OUR step back in time to the Hofbrauhaus in Leeds has evoked fond memories for readers.
Many recall raucous nights spent foot stomping to the oompah band and dancing on the tables until late.
John Frank, 74, who lives in Cookridge, was an interior designer who worked behind the scenes at the infamous nightspot in the early 1970s.
His research took him to Munich and the discotheques of Dusseldorf as he worked to bring a taste of Germany to Leeds.
“It was a fact-finding job because we wanted to see how they operated, from the service side of things through to the cellars which kept the beers at a certain temperature,” said Mr Frank.
“It was important to recreate the atmosphere and in my opinion ours were more German than the German ones because the surroundings were just right.”
Draped awnings provided a splendid surround to the black wrought-iron light fittings, each carrying nine torches, while deer heads added to the decor.
Mr Frank added: “The place had to be big enough to hold at least 500 people, in order to create the right atmosphere and we had to think carefully about the hefty tables. They had to be strong enough to hold people of all shapes and sizes. They were made of solid wood, 100-feet long, and bolted together.
“If people couldn’t get on the tables they would dance on the benches which simply wouldn’t hold them.”
Mr Frank added: “Because there were no springs under the floor boards, revellers would wake up in the morning with aching legs, feeling as though they had been dancing for two weeks. People left the place absolutely exhausted, after a great night out.”
He wasn’t the only one with fond memories.
Lilian Alderson, of Horsforth, recalled: “I worked at Arthur Harrison’s cloth manufacturers and went to meet a friend for a night out, who suggested going to the Hofbrauhaus. The atmosphere was very noisy and vibrant, when we entered, the oompah band was playing and revellers were dancing on tables, so we joined them with steins of lager in our hands.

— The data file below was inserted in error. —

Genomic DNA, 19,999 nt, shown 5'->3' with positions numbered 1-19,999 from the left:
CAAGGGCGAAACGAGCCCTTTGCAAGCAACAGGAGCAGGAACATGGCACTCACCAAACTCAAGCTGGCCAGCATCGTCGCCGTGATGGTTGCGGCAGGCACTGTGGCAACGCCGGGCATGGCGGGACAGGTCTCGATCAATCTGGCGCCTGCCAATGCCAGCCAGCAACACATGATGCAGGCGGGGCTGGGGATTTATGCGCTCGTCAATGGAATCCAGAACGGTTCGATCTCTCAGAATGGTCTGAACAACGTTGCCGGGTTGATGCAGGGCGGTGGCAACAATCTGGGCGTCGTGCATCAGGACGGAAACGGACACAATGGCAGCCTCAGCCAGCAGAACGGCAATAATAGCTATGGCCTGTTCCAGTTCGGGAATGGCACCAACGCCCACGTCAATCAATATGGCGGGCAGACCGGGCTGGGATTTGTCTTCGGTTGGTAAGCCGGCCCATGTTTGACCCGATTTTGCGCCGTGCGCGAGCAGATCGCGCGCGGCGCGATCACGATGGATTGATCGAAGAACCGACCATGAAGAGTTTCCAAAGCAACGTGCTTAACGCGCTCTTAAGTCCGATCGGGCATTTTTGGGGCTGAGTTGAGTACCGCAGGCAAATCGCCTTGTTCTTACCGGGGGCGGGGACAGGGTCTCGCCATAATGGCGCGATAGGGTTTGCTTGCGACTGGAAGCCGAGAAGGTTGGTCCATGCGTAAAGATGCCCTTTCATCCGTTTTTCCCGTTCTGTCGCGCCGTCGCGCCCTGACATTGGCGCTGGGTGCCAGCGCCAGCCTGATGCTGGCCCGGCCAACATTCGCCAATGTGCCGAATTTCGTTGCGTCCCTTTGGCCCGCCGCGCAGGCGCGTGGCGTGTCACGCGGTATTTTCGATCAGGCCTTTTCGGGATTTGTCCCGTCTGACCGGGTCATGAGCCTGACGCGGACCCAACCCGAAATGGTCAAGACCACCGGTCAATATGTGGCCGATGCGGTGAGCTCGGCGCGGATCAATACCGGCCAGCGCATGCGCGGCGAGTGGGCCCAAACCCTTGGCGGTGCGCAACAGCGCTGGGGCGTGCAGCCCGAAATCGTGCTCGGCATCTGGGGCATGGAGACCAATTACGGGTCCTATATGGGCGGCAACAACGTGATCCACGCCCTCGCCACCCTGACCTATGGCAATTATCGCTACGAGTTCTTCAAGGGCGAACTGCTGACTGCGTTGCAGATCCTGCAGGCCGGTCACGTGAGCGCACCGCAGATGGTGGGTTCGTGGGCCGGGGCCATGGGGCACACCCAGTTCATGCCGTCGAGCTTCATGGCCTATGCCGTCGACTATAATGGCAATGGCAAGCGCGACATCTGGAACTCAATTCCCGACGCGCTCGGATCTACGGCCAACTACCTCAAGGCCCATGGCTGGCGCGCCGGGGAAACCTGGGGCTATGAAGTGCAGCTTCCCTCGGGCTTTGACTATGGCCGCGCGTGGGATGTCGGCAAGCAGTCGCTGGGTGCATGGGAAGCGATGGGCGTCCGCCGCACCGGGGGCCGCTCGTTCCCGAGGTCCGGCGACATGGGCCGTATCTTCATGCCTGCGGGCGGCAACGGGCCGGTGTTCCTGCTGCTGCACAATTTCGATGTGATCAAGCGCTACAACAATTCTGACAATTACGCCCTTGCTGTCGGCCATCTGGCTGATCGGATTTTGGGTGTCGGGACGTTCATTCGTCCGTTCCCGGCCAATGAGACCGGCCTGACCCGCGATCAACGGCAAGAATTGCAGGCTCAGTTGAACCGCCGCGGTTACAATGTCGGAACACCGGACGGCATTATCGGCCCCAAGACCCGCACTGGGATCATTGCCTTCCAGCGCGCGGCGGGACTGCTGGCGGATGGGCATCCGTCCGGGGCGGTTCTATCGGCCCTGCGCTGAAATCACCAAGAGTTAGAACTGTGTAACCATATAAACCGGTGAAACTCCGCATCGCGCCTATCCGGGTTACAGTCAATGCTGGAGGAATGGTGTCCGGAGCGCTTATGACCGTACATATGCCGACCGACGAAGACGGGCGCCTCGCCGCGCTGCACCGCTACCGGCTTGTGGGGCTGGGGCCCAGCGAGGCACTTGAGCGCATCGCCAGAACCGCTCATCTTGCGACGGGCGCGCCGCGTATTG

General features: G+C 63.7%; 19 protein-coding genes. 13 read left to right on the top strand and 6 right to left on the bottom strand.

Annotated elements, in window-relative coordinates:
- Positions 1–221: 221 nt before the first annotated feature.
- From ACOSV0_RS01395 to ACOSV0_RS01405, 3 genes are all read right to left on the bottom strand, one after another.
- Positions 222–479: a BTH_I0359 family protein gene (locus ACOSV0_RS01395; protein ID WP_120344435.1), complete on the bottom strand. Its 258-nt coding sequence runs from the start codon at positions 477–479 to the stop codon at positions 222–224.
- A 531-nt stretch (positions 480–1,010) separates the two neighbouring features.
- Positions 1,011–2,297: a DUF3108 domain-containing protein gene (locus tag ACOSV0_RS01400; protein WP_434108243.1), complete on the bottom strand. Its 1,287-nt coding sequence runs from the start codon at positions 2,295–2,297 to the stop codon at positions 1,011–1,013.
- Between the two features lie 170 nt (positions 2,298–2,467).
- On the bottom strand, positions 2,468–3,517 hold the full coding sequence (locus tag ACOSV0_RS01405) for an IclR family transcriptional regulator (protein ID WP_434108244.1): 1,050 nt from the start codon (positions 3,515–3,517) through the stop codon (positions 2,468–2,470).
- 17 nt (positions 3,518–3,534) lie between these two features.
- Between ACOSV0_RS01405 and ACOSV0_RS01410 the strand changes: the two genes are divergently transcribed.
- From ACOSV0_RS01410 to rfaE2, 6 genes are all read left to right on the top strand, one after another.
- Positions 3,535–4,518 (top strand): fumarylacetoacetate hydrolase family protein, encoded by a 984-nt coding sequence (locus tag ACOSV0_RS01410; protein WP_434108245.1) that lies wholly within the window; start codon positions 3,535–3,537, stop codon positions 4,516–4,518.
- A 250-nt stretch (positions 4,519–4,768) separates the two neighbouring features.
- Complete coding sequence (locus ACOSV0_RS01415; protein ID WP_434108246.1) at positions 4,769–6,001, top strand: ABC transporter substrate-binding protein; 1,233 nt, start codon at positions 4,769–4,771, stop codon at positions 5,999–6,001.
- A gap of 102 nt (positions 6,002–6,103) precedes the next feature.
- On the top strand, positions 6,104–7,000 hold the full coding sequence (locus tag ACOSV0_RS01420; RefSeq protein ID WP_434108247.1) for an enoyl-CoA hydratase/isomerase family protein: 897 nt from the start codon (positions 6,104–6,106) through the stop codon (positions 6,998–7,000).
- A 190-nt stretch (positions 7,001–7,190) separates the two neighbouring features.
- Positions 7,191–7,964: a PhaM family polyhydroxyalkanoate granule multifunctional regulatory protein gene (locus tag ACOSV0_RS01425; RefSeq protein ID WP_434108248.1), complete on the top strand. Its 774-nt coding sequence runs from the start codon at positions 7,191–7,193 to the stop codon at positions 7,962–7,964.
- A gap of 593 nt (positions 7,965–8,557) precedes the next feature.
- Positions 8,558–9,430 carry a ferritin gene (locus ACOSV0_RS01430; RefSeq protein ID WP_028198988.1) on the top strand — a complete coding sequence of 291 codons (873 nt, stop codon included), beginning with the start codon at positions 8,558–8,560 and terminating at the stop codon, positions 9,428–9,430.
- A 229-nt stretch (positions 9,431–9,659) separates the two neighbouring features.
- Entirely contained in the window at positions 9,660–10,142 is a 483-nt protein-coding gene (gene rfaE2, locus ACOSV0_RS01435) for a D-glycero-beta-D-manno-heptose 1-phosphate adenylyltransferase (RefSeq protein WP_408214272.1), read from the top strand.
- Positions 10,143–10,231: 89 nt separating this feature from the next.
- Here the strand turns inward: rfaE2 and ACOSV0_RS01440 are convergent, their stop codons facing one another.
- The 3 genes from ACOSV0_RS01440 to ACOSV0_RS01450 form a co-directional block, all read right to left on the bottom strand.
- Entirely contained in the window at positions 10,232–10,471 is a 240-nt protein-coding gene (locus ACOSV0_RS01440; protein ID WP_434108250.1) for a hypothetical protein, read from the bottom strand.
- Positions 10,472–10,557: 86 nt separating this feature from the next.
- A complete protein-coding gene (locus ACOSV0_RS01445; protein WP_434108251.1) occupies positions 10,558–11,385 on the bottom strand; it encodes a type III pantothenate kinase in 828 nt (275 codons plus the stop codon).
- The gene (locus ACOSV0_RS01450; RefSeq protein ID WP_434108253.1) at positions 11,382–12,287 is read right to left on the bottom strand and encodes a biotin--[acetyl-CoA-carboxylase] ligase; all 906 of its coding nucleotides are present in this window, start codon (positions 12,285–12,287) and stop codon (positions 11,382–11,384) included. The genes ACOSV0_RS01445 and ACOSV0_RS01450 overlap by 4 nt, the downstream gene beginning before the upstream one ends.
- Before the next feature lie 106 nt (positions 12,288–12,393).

“I drank a couple but then was so tipsy I fell over a wall outside the pub.”
John Cudworth, from Beeston, said: “Myself and a few friends used to go every Friday night – it couldn’t come around quick enough. I was 18 and used to tip up my wage to my mother and I got £2 spending money for the week – it went in one go at the Hofbrauhaus.
“There was a great cross-section of ages in there and I don’t remember any trouble, just a fantastic night. The only downside was the German bread, which tasted strange.”
David Lambert, from Drighlington, added: “My wife and I, together with our circle of friends, experienced some raucous but very enjoyable evenings at the Hofbrauhaus, drinking and singing.
“Every 10 minutes or so the leader of the band would propose a toast to which the audience had to respond and drink deeply.
“The toast went: ‘Ein Prosit, Ein Prosit, Der Gemutlichkeit. Ein Prosit, Ein Prosit, Der Gemutlichkeit. Ein, Zwei, Drei, G’suff.” [Which translates as: A toast, a toast, the cosiness, one, two, three, drink up!]
He added: “The photograph of us was taken on May 6, 1972, the day Leeds United beat Arsenal 1-0 in the Centenary Cup Final. We arrived at the Hofbrauhaus to find song sheets at every place at the tables with all the words to the two recently-released songs that had been written especially for the final – Leeds United and the b-side, Leeds, Leeds, Leeds, (Marching on Together.)
“I will never forget the whole room joining in with our lusty rendition of Marching On Together and the outpouring of emotion of finally winning the FA Cup. What a night!”